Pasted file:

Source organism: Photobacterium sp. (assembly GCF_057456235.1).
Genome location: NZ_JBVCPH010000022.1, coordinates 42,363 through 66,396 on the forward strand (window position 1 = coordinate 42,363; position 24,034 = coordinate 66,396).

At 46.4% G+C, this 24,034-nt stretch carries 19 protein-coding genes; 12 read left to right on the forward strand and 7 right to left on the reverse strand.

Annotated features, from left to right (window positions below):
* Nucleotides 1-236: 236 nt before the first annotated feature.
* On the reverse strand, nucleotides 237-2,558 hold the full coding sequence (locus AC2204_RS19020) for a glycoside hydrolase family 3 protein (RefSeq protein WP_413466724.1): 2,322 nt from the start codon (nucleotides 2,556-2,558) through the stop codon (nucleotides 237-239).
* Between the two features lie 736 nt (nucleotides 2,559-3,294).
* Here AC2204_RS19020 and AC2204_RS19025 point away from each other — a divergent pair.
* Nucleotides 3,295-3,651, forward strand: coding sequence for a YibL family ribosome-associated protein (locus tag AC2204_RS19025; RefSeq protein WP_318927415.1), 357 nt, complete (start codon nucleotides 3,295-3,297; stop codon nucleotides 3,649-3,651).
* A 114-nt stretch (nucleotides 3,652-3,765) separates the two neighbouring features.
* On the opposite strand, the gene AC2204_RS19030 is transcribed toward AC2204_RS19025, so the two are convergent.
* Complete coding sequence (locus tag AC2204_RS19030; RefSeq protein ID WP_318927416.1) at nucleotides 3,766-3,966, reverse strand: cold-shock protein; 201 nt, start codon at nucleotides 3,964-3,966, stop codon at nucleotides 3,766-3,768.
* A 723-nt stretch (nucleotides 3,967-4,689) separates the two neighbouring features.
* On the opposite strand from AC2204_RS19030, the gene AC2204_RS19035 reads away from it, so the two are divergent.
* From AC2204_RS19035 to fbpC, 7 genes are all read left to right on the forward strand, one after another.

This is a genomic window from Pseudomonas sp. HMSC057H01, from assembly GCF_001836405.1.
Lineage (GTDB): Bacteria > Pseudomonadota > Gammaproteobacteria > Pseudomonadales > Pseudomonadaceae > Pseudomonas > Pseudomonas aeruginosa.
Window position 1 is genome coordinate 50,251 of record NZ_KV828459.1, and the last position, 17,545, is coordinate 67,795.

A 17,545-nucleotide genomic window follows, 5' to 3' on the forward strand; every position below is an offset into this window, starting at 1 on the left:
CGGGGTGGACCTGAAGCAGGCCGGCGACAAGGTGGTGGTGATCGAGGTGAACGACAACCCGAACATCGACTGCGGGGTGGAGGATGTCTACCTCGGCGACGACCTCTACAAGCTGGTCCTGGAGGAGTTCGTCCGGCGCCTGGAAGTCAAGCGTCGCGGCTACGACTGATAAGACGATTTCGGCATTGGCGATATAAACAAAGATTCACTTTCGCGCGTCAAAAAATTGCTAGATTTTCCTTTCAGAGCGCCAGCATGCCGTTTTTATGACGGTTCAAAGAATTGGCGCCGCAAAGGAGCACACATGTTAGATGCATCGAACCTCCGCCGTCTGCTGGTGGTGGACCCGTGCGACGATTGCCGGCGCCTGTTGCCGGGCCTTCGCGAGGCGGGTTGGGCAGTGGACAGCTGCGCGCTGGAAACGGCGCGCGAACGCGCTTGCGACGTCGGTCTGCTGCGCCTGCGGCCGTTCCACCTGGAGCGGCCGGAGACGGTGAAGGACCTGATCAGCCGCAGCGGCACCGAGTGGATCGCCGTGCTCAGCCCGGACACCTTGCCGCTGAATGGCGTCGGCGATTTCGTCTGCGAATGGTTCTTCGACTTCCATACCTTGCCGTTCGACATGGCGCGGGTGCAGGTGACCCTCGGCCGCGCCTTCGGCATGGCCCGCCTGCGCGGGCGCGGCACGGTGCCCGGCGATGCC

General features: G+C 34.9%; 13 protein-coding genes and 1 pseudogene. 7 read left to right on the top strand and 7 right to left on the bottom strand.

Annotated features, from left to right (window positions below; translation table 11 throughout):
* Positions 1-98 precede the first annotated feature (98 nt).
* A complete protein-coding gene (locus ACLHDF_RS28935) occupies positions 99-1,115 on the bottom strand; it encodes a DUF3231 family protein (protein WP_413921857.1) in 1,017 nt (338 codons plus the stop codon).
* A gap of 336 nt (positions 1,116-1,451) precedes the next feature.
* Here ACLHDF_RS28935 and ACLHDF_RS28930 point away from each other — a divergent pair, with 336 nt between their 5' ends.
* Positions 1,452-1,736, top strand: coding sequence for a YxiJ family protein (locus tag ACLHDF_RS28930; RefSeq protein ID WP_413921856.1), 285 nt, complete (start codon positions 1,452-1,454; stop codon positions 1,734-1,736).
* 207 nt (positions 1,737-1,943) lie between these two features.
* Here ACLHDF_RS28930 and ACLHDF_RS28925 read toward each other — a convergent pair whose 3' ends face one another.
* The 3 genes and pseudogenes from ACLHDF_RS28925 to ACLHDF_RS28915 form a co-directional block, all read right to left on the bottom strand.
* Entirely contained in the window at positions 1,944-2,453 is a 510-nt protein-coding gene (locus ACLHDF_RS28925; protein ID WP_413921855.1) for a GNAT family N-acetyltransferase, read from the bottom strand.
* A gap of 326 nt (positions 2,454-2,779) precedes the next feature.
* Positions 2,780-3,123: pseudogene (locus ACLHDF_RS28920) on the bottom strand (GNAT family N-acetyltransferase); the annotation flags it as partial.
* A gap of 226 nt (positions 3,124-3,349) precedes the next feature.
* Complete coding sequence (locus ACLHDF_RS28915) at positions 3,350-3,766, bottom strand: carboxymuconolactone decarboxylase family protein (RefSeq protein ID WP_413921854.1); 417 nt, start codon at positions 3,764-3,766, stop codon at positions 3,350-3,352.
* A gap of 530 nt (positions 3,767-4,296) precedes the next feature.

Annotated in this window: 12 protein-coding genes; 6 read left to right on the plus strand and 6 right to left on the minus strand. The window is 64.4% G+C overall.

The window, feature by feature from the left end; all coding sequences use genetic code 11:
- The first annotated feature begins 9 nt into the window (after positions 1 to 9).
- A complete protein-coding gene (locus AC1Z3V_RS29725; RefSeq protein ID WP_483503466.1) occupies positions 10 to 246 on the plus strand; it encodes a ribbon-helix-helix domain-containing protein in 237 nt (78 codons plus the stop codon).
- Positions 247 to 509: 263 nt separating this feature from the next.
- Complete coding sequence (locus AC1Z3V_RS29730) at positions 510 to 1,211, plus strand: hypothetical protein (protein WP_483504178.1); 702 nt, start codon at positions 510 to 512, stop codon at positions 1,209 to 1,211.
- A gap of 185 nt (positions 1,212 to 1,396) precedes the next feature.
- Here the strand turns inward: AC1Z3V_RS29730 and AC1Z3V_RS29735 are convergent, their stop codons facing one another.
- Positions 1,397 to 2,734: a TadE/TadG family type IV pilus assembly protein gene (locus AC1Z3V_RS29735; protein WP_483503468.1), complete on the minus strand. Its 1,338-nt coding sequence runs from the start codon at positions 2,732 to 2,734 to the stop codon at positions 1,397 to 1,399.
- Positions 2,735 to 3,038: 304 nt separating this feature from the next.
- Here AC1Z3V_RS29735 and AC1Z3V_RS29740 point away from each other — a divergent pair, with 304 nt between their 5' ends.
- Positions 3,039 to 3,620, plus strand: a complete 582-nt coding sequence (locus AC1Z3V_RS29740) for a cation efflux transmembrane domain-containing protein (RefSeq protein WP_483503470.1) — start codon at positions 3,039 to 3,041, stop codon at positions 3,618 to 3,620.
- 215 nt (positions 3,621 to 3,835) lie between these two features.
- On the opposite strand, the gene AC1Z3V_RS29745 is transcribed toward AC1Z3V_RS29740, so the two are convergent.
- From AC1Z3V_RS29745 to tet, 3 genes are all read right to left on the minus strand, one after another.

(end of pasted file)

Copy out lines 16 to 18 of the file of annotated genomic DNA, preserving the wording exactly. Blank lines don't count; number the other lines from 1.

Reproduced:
This is a genomic window from Pseudomonas sp. HMSC057H01, from assembly GCF_001836405.1.
Lineage (GTDB): Bacteria > Pseudomonadota > Gammaproteobacteria > Pseudomonadales > Pseudomonadaceae > Pseudomonas > Pseudomonas aeruginosa.
Window position 1 is genome coordinate 50,251 of record NZ_KV828459.1, and the last position, 17,545, is coordinate 67,795.